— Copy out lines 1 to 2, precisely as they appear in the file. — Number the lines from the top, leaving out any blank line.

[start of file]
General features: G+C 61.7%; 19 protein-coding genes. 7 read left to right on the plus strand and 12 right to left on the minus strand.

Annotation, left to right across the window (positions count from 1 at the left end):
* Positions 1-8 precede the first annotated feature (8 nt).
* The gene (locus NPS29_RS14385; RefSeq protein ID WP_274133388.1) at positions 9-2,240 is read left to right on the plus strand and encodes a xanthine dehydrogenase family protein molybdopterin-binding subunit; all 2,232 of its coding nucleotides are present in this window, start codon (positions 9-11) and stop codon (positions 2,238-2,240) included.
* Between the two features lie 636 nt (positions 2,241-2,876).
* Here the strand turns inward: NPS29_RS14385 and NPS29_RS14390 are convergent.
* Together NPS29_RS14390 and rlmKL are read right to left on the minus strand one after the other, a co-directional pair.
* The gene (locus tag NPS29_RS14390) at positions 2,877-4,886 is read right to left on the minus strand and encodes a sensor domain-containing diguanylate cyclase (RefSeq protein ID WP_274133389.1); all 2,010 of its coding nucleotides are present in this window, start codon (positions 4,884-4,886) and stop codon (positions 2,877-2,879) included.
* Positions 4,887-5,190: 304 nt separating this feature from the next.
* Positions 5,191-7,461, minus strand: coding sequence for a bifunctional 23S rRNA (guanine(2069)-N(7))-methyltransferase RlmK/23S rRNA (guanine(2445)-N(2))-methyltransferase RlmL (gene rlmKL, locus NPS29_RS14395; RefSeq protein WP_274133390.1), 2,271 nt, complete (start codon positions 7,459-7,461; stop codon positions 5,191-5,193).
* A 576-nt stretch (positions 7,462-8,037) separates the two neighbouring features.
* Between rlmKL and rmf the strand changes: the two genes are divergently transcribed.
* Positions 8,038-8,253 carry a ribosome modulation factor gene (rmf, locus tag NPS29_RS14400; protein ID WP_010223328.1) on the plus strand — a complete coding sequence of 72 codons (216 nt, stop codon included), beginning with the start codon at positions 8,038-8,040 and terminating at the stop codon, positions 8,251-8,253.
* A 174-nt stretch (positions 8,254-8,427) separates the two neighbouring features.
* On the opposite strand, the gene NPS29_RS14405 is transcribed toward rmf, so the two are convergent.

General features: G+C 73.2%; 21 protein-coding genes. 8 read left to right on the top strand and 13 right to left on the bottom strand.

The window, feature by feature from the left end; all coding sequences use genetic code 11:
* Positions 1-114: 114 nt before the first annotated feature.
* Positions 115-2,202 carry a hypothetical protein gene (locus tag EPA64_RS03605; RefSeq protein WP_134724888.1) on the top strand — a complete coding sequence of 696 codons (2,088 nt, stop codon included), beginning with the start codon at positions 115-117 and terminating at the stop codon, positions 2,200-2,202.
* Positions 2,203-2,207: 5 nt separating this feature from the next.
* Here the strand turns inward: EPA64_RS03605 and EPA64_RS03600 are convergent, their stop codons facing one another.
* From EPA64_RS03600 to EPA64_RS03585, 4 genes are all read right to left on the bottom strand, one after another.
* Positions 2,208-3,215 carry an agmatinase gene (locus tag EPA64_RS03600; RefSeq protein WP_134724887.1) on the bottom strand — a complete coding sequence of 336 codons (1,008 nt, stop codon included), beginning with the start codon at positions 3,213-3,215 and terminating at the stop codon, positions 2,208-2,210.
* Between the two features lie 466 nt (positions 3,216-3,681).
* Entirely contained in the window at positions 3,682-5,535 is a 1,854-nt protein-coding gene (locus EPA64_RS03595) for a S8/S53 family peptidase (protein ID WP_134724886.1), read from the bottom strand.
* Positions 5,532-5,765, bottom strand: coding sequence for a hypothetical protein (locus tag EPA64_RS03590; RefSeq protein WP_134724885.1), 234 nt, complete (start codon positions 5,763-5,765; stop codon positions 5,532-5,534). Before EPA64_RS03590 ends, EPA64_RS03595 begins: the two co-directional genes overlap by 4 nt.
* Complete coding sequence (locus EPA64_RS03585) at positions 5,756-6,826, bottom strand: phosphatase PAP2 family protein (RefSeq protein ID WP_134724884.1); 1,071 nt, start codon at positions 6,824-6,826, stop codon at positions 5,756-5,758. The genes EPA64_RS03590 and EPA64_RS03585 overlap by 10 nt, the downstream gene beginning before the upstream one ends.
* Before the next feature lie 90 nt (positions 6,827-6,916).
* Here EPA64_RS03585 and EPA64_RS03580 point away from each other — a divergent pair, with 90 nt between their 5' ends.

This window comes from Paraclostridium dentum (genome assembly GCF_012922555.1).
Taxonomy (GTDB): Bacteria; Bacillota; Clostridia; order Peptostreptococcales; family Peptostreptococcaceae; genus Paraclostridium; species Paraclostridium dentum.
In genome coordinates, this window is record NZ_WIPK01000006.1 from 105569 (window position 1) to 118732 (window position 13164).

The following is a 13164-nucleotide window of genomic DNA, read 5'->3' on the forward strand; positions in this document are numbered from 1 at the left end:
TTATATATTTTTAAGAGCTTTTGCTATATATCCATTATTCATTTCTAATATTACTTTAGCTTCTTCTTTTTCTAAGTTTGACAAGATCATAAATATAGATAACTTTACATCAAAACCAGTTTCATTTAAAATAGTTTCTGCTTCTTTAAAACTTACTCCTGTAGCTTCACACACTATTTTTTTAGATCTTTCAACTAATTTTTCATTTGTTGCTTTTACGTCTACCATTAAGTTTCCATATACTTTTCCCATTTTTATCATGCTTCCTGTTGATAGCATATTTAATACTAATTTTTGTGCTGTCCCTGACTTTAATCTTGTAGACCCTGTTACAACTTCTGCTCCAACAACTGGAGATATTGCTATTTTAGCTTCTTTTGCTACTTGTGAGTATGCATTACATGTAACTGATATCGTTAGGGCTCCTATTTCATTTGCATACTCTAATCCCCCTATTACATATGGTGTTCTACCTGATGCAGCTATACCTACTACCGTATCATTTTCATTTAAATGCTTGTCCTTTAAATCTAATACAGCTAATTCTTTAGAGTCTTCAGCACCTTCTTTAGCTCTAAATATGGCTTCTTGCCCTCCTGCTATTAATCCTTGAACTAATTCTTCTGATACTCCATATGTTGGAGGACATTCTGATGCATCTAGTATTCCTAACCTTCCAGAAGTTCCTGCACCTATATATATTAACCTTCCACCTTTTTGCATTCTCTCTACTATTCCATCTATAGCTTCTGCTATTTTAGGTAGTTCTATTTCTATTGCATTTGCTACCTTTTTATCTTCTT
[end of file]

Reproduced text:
General features: G+C 61.7%; 19 protein-coding genes. 7 read left to right on the plus strand and 12 right to left on the minus strand.

Annotation, left to right across the window (positions count from 1 at the left end):